Localization (or « localisation » in British English) refers the cultural adaptation of a text, rather than a more literal or true « word-for-word » translation that would be expected, for example in the case of technical translations, instructions and use manuals, medical translations, etc.
When a translator approaches a text from a localization set of mind, he or she is wearing two hats. The first hat is the linguistic hat, and the translator is using all the translation DNA to convey the meaning between one language to another. But most importantly, the translator is now also acting as a copywriter, and this means that he or she is finding the equivalent of each sentence and working at a higher level, the « cultural level » rather than working on the « accuracy level », sticking purely to the direct meaning of the words. Whilst terminology consistency is paramount in technical writing and not following the terminology can be even fatal, localization means more adaptation and thus some differences that make the content more easily recognizable to local reader or consumers.
For example, when translating a website, some people forget than certain expressions, even images, may not convey certain meanings or, worse still, may convey a totally different meaning to the original. Click on the link above to find out three tips on translating a website.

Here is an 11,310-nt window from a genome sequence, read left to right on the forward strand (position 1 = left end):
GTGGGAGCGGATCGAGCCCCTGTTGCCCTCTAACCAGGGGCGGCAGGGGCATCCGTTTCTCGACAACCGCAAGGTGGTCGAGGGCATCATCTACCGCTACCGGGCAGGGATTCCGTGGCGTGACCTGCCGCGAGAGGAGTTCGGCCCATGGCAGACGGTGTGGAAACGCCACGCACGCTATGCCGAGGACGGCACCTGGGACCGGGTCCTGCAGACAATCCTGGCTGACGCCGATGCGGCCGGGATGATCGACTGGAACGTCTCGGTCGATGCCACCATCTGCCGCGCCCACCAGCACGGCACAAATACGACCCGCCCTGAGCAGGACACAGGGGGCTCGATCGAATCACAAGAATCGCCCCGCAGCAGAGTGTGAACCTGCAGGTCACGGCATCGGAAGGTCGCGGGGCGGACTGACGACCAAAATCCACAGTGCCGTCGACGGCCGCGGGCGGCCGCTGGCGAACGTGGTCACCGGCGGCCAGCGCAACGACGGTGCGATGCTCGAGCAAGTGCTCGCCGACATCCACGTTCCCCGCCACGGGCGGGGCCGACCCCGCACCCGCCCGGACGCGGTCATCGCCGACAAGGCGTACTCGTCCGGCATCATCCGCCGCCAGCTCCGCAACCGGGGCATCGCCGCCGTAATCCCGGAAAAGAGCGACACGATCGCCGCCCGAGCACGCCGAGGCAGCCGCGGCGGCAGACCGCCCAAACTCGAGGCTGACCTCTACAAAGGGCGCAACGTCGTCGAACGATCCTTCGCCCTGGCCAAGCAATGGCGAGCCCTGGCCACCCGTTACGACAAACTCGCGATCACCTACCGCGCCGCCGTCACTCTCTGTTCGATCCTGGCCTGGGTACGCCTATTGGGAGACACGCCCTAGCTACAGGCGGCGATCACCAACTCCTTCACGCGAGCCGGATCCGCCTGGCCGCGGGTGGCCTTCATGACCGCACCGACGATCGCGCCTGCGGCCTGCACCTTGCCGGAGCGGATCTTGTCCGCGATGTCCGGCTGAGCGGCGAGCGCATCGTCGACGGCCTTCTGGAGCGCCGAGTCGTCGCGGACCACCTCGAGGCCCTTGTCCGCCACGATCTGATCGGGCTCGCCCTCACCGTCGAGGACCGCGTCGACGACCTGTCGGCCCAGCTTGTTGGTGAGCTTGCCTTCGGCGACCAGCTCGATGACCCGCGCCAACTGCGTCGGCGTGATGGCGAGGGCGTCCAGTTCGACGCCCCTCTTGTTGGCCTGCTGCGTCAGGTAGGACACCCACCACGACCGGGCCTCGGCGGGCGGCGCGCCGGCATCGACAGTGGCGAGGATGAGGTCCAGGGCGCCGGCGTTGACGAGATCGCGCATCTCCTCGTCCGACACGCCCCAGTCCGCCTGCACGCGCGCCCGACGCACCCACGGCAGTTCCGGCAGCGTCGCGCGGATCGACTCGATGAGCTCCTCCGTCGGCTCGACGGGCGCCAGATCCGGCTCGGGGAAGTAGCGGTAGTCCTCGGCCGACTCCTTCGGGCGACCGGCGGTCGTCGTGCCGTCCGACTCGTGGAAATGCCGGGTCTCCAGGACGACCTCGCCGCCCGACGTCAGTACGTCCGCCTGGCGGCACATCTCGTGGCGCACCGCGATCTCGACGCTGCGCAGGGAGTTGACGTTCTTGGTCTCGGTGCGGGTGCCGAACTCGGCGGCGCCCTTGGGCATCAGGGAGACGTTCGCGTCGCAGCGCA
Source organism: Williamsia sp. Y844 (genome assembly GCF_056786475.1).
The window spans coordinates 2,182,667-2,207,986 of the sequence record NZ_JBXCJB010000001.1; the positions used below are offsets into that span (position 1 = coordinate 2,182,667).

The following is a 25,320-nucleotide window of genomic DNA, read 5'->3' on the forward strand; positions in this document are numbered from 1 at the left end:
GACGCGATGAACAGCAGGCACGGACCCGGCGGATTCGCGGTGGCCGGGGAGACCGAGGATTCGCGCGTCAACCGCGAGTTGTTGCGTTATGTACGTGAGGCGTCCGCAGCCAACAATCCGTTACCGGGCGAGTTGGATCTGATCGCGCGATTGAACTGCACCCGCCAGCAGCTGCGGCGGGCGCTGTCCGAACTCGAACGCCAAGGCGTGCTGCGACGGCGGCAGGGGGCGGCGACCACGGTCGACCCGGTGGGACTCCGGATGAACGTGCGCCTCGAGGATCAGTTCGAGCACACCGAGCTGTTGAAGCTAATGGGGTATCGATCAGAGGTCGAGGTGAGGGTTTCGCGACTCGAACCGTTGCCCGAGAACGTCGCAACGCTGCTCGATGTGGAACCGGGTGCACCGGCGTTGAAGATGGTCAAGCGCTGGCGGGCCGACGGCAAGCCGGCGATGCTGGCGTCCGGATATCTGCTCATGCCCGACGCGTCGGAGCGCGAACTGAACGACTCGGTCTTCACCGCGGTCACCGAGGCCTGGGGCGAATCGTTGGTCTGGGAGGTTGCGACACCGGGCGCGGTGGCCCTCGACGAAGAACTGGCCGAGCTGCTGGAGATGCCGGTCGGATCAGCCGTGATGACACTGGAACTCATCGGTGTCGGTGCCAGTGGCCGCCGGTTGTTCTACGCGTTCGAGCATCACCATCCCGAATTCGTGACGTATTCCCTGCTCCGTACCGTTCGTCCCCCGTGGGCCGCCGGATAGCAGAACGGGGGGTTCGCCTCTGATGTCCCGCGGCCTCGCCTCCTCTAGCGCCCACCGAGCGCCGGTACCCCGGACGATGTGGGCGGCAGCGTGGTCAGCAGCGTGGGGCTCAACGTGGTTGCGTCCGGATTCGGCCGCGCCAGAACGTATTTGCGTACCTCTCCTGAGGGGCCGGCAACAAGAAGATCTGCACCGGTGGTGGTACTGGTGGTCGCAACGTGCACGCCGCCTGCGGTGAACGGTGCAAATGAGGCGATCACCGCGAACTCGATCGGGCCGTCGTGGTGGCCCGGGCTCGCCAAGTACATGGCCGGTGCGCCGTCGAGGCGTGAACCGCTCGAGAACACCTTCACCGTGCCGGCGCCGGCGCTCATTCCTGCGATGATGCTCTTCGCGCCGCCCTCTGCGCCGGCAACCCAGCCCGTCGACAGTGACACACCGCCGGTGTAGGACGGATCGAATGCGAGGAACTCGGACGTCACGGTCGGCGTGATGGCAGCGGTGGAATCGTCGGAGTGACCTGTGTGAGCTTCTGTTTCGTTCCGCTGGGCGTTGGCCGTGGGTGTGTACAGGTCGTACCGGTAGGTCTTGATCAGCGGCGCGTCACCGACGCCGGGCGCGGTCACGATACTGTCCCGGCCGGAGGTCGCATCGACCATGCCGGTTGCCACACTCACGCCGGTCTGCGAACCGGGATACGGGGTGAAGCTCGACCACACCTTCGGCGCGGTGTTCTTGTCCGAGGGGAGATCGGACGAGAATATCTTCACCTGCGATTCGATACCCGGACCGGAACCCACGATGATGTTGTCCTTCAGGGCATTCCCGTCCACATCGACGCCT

The purpose of doing localization work is to diffuse any traces of what people might assume is a « typical translation » and think about how to convey meanings by adaptation, stirring the same emotions and generating the same feelings as readers of the source text have experienced.
So, what is localization, then? Localization is usually a premium service as it can used in marketing, in advertising, for logos and public campaigns, in public relations. Sometimes, the job may only be a couple of words, as they are used in a slogan, or localizing a short snippet or a brand name. In these cases, translation is often paid as a consultancy service, rather than on a « word basis ».
Other cases where translation may become localization are, for instance, finding the right keywords in a SEO campaign (keyword localization).